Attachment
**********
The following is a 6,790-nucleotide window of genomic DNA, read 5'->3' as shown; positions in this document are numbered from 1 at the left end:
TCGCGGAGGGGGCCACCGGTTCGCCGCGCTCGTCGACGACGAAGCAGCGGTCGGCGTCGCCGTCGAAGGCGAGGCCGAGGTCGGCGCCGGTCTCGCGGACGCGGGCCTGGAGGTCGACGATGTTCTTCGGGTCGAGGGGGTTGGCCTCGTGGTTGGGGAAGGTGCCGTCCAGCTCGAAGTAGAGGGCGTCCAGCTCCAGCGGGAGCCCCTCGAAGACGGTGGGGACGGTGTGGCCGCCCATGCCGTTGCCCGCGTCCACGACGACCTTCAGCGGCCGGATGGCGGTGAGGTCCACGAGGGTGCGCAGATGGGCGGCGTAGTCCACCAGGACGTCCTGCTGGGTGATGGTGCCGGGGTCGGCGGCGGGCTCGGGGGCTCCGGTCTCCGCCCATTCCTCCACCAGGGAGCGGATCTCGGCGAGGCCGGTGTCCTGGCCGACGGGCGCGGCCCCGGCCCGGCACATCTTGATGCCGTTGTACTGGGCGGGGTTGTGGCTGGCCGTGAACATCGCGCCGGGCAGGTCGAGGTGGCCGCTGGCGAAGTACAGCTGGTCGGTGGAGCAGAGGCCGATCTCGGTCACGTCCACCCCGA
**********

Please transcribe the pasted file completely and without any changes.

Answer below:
The following is a 6,790-nucleotide window of genomic DNA, read 5'->3' as shown; positions in this document are numbered from 1 at the left end:
TCGCGGAGGGGGCCACCGGTTCGCCGCGCTCGTCGACGACGAAGCAGCGGTCGGCGTCGCCGTCGAAGGCGAGGCCGAGGTCGGCGCCGGTCTCGCGGACGCGGGCCTGGAGGTCGACGATGTTCTTCGGGTCGAGGGGGTTGGCCTCGTGGTTGGGGAAGGTGCCGTCCAGCTCGAAGTAGAGGGCGTCCAGCTCCAGCGGGAGCCCCTCGAAGACGGTGGGGACGGTGTGGCCGCCCATGCCGTTGCCCGCGTCCACGACGACCTTCAGCGGCCGGATGGCGGTGAGGTCCACGAGGGTGCGCAGATGGGCGGCGTAGTCCACCAGGACGTCCTGCTGGGTGATGGTGCCGGGGTCGGCGGCGGGCTCGGGGGCTCCGGTCTCCGCCCATTCCTCCACCAGGGAGCGGATCTCGGCGAGGCCGGTGTCCTGGCCGACGGGCGCGGCCCCGGCCCGGCACATCTTGATGCCGTTGTACTGGGCGGGGTTGTGGCTGGCCGTGAACATCGCGCCGGGCAGGTCGAGGTGGCCGCTGGCGAAGTACAGCTGGTCGGTGGAGCAGAGGCCGATCTCGGTCACGTCCACCCCGA